Many Christians believe the only true depiction of the face of Jesus is on the Shroud of Turin – the alleged burial cloth that bears the imprint of a man but has been carbon-dated to the Middle Ages. Another purported depiction is the Veil of Veronica, a cloth bearing an image that some believe was imprinted with the face of Jesus before the crucifixion. There are multiple cloths alleged to be Veronica’s and no testing has been done on any of them. Now, a controversial biblical scholar is back in the news with an update to his book claiming a first century bronze coin that many believe is engraved with the face of an ancient Mesopotamian leader is actually the earliest image of Jesus.
The theory is presented by British historian and author Ralph Ellis. The image he’s referring to is on a tiny 24mm-wide bronze coin that has been dated to the first century CE. The dots he connects to identify the face are interesting, albeit controversial to both historians and Christians.
Let’s start with King Manu. Ellis uses this name on the coin to refer to an historical figure mentioned by first century historian Flavius Josephus as Izates, a king of Adiabene around 15 CE. Some recent historians think Izates was a Nazarene Jew who lived in Jerusalem and was a leader of revolts that eventually caused the Great Jewish-Roman war of 66-73 CE — revolts for which he was possibly crucified.
Because of the time period of Izates’ rein, his leadership of the Jews against the Romans and his death by crucifixion, Ellis makes the controversial final dot connection that Izates/Manu and Jesus are the same person, thus making the image on the coin the face of Jesus.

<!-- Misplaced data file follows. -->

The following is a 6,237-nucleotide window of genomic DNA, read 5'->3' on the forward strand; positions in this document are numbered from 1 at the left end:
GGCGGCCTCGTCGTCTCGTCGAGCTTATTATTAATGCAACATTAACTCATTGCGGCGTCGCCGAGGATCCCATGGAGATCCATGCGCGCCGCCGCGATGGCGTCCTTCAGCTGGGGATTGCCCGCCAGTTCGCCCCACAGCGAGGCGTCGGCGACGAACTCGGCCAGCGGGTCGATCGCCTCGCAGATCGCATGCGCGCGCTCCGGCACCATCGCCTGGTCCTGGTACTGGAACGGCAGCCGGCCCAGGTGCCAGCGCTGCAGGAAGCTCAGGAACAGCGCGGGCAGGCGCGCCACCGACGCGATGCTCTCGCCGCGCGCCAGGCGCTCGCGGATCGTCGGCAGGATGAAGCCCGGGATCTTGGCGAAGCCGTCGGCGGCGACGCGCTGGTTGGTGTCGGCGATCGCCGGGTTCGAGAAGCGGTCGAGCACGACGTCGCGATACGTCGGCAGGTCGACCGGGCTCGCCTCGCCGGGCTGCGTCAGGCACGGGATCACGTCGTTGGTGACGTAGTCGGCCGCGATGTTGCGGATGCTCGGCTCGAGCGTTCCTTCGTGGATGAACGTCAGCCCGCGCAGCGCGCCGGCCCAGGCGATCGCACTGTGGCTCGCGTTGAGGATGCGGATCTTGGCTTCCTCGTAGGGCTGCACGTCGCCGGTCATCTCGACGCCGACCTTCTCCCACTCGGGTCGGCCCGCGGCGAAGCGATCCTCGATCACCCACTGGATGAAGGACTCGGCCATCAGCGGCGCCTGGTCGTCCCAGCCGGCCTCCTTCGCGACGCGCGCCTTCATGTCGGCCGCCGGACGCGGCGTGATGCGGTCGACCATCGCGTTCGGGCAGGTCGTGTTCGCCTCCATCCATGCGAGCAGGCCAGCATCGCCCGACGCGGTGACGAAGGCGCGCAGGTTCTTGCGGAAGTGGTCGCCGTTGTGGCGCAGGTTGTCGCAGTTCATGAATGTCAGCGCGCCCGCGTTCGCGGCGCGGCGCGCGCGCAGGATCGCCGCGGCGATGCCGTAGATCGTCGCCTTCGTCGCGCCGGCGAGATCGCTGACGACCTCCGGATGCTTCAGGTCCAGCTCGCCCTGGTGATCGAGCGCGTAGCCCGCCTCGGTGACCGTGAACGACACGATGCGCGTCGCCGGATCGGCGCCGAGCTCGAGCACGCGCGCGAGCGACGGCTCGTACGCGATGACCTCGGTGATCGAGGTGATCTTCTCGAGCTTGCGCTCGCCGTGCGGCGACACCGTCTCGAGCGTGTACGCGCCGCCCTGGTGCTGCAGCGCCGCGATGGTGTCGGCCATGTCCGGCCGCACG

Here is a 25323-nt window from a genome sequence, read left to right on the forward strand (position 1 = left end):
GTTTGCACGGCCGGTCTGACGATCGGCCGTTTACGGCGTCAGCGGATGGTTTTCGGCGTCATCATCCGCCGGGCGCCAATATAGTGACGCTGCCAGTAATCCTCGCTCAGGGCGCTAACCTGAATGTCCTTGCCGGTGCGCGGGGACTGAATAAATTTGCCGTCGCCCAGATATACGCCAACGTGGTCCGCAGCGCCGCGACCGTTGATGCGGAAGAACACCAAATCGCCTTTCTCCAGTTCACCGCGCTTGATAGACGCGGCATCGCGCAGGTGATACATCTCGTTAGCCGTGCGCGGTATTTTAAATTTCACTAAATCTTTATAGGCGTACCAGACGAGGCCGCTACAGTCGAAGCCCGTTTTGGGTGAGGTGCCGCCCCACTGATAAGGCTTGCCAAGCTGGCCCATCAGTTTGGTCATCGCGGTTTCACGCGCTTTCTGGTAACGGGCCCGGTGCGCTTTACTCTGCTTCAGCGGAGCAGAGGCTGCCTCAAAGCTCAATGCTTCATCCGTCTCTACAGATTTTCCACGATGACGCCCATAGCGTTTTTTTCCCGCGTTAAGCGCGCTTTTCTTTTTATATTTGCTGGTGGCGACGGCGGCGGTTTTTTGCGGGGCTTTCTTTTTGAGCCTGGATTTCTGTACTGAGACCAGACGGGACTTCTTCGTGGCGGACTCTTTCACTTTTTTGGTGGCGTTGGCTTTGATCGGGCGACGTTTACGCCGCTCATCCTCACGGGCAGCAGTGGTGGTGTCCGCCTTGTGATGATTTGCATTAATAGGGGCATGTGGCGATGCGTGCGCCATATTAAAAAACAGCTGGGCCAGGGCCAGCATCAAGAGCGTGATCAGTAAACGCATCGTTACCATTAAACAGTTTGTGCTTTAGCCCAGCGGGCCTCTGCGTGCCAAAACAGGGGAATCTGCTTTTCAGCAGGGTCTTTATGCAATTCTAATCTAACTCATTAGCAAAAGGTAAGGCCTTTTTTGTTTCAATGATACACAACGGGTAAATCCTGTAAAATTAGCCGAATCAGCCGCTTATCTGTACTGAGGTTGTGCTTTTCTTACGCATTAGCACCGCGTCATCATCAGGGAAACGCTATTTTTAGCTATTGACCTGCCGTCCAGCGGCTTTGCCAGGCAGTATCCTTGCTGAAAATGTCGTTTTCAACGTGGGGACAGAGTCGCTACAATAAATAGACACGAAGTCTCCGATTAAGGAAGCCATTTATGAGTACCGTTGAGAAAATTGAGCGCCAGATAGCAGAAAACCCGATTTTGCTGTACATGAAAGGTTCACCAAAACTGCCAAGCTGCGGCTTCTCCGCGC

For those getting their heresy accusations ready, there’s no tougher nor more dangerous job than being a biblical historian.
Ellis explains all of this and more in his book, Jesus, King of Edessa, which was published in the US in 2012 and is being released in the UK this week – hence the many recent articles on Ellis and the coin. Ellis sees the coin as the ultimate proof of the Jesus/Manu connection. For example, he claims what was thought to be the “traditional tiara of the Edessan monarchs” is actually the crown of thorns from the account of Jesus’ crucifixion.
Ellis expects Christians to object to this controversial theory, but many historians have problems with it as well. The coin contains the name “King Manu” in Aramaic and some believe that it actually refers to Manu VIII, who reigned at least 70 years after Izates.
Based on the evidence he presents, it’s tough to agree with Ellis’ statement that the image of the coin is Jesus “beyond any reasonable doubt” or that it’s “one of the most important discoveries in modern history” or even the “icing on the cake.” However, he’s right that the history of the leading figure of the past 2,000 years needs to be studied and biblical historians need to be allowed to do their job, especially in filling in gaps in the biblical accounts and the early period of the religion before the First Council of Nicaea in 325.
Then again, it’s an interesting idea. What are the implications if it’s someday found to be true?
Send your complaints to Ralph Ellis or just don’t buy his book.